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Exporting Christianity: Governance and Doctrine in the Globalization of US Denominations

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  • Gordon H. Hanson
  • Chong Xiang

Abstract

In this paper we build a model of market competition among religious denominations, using a framework that involves incomplete contracts and the production of club goods. We treat denominations akin to multinational enterprises, which decide which countries to enter based on local market conditions and their own "productivity." The model yields predictions for how a denomination's religious doctrine and governance structure affect its ability to attract adherents. We test these predictions using data on the foreign operations of US Protestant denominations in 2005 from the World Christian Database. Consistent with the model, we find that (1) denominations with stricter religious doctrine attract more adherents in countries in which the risk of natural disaster or disease outbreak is greater and in which government provision of health services is weaker, and (2) denominations with a decentralized governance structure attract more adherents in countries in which the productivity of pastor effort is higher. These findings shed light on factors determining the composition of religion within countries, helping account for the rise of new Protestant denominations in recent decades.

Suggested Citation

  • Gordon H. Hanson & Chong Xiang, 2011. "Exporting Christianity: Governance and Doctrine in the Globalization of US Denominations," NBER Working Papers 16964, National Bureau of Economic Research, Inc.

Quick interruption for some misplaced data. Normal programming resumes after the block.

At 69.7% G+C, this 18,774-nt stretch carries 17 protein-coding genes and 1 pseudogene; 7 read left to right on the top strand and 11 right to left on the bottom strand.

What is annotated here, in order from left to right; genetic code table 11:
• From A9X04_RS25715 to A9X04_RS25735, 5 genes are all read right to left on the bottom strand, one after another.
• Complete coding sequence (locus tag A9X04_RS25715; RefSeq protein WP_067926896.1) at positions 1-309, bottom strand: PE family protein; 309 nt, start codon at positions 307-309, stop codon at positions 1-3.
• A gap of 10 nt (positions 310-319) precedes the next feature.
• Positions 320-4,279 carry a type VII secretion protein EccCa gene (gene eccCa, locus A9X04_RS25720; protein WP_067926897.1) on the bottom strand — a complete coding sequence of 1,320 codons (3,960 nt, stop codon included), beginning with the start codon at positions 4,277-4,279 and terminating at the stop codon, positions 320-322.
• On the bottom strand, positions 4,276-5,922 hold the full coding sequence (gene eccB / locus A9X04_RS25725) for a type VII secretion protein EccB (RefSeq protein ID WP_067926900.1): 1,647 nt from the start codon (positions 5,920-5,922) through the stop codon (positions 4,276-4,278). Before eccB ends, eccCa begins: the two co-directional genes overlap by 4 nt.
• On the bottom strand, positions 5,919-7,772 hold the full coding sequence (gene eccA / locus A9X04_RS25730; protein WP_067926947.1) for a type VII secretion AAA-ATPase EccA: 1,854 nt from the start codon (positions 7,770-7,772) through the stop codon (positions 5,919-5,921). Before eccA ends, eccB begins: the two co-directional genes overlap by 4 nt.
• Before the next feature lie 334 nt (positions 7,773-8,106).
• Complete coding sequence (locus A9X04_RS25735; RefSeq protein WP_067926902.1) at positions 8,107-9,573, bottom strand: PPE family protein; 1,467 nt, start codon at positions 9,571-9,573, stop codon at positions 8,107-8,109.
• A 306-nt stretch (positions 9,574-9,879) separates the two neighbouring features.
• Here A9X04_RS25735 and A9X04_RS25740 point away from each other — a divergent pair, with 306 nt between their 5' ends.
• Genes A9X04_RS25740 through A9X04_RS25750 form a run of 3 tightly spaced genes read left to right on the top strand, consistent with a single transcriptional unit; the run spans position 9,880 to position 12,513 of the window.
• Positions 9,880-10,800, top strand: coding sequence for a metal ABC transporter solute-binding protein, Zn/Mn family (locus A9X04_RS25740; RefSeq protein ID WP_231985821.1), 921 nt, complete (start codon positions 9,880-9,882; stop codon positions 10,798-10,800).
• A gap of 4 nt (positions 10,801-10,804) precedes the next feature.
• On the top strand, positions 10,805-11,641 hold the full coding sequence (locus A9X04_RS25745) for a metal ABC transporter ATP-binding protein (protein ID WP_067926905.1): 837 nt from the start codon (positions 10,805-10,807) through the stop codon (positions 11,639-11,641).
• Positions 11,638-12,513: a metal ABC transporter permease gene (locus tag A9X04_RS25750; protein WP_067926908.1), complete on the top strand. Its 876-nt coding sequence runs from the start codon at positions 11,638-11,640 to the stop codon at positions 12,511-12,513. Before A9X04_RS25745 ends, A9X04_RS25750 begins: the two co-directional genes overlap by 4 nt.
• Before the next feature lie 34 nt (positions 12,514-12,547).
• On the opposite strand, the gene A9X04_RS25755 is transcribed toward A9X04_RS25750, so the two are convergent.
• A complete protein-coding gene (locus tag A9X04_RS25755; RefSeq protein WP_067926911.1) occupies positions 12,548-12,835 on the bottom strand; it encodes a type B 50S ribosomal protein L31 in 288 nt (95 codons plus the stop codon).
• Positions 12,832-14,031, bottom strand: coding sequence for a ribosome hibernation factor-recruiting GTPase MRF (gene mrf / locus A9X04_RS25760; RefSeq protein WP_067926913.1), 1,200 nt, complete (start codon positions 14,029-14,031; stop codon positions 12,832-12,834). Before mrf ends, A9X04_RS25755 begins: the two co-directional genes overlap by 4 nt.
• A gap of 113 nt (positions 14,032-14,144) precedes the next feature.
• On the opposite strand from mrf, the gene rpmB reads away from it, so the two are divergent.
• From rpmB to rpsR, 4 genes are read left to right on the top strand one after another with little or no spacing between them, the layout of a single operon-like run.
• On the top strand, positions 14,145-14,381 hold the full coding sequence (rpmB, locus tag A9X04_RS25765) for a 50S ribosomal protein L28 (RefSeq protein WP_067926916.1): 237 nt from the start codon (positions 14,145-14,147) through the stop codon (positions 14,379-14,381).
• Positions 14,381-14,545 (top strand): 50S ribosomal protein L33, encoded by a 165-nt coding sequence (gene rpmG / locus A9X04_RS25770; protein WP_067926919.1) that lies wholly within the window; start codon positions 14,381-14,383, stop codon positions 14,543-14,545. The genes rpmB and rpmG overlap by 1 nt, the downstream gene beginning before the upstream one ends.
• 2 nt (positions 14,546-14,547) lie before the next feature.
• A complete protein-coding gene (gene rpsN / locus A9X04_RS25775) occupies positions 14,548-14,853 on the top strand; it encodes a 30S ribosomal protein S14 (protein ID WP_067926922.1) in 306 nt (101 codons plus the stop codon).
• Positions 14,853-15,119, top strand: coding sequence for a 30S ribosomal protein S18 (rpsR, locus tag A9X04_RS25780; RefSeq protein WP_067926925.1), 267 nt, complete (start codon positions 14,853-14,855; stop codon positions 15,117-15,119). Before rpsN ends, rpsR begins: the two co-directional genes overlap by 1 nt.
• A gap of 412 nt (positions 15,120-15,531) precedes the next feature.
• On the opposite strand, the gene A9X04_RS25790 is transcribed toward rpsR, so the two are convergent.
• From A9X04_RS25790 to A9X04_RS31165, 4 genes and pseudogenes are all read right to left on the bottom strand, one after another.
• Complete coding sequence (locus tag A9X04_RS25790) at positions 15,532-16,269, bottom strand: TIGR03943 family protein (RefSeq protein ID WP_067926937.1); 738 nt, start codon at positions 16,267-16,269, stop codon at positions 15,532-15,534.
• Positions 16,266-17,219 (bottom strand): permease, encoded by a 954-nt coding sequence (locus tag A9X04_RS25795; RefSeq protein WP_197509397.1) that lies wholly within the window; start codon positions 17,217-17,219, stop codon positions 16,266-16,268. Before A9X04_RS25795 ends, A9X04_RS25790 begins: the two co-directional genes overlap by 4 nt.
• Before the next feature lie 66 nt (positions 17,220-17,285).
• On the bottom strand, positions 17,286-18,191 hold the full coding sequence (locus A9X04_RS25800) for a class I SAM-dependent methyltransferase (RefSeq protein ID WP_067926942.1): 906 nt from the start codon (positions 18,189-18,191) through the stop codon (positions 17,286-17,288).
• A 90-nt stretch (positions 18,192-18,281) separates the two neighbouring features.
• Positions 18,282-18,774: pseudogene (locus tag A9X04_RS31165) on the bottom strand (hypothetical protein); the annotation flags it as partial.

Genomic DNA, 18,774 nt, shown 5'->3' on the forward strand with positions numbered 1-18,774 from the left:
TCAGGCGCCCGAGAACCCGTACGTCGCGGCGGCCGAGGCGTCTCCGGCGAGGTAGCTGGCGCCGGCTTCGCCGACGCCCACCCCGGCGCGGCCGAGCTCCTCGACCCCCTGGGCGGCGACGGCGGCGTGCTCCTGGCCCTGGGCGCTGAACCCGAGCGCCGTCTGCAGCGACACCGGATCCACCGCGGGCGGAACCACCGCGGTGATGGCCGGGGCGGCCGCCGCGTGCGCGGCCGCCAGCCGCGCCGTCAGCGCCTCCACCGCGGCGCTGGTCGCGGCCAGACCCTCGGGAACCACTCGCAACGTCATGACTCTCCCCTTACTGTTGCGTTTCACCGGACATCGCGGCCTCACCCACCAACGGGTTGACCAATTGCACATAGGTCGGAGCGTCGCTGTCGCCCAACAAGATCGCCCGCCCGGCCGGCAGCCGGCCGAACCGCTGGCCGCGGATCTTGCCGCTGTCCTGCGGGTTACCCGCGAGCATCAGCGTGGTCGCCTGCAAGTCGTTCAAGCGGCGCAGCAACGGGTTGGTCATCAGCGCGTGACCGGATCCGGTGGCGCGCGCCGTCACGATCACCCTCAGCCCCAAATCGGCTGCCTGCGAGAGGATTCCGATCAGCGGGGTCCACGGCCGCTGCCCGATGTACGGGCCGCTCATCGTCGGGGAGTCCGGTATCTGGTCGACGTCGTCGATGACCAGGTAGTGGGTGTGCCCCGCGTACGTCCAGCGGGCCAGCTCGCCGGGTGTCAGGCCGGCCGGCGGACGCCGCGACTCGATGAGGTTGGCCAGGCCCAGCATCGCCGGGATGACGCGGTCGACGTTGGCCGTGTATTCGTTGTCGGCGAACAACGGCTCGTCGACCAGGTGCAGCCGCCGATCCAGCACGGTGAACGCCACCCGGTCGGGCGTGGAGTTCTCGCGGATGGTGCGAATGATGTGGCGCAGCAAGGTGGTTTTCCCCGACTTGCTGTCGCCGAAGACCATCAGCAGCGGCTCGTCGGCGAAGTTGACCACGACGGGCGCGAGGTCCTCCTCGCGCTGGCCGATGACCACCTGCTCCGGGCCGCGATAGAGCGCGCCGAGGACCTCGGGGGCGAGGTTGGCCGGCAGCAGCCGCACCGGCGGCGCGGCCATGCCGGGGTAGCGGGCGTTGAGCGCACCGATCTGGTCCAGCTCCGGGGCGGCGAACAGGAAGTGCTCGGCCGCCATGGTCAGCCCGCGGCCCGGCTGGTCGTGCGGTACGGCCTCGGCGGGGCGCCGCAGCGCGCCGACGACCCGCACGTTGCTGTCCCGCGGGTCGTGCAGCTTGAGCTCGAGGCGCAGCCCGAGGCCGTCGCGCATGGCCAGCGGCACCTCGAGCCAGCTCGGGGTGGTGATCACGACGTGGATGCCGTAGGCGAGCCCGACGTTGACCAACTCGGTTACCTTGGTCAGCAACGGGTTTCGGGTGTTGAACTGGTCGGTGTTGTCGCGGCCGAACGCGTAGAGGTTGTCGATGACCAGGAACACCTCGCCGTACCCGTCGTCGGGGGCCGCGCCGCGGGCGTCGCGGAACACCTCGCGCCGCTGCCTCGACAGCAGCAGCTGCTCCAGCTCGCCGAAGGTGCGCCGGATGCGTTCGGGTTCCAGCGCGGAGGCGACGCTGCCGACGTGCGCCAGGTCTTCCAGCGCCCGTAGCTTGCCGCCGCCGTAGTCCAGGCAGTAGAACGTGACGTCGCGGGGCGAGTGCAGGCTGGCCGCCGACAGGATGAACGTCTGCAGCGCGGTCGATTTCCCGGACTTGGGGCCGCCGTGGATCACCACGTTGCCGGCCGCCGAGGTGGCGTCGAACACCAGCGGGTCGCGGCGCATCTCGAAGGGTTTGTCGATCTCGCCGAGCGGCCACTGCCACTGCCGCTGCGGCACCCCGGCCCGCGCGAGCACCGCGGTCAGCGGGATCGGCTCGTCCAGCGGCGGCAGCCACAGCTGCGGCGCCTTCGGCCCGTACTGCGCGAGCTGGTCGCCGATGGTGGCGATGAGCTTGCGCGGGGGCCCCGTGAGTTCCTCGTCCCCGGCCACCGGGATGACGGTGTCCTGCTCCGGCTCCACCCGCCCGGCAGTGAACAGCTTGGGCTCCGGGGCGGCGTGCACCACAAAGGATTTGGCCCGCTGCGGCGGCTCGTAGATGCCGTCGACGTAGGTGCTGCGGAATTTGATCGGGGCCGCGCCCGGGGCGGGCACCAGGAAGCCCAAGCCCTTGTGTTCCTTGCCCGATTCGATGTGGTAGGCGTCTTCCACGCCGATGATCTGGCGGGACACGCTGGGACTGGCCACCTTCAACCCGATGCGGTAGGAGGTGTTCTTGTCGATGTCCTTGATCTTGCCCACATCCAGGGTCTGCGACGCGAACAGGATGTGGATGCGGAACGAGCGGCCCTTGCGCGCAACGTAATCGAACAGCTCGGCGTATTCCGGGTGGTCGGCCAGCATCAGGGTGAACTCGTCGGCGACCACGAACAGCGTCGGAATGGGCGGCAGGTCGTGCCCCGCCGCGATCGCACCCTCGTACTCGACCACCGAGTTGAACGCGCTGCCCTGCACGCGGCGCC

• Handle: RePEc:nbr:nberwo:16964
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    Cited by:

    1. Matthias Opfinger, 2014. "Two Sides of a Medal: the Changing Relationship between Religious Diversity and Religiosity," Review of Social Economy, Taylor & Francis Journals, vol. 72(4), pages 523-548, October.
    2. Sriya Iyer, 2016. "The New Economics of Religion," Journal of Economic Literature, American Economic Association, vol. 54(2), pages 395-441, June.
    3. Michael W. Walrath, 2016. "Entry Models Applied to Churches: Could Protestants use a Catholic Bishop to Solve Excess Entry?," Journal of Industrial Economics, Wiley Blackwell, vol. 64(3), pages 557-588, September.

    More about this item

    JEL classification:

    • F23 - International Economics - - International Factor Movements and International Business - - - Multinational Firms; International Business
    • H4 - Public Economics - - Publicly Provided Goods

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